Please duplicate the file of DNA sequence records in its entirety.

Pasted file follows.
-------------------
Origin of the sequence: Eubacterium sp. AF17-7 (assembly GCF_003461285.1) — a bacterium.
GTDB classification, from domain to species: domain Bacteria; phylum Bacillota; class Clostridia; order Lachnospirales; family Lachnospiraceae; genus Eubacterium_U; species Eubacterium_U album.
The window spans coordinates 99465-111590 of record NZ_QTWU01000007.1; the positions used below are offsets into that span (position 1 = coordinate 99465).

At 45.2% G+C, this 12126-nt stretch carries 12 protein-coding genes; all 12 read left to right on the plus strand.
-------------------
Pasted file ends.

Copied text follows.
Origin of the sequence: Eubacterium sp. AF17-7 (assembly GCF_003461285.1) — a bacterium.
GTDB classification, from domain to species: domain Bacteria; phylum Bacillota; class Clostridia; order Lachnospirales; family Lachnospiraceae; genus Eubacterium_U; species Eubacterium_U album.
The window spans coordinates 99465-111590 of record NZ_QTWU01000007.1; the positions used below are offsets into that span (position 1 = coordinate 99465).

At 45.2% G+C, this 12126-nt stretch carries 12 protein-coding genes; all 12 read left to right on the plus strand.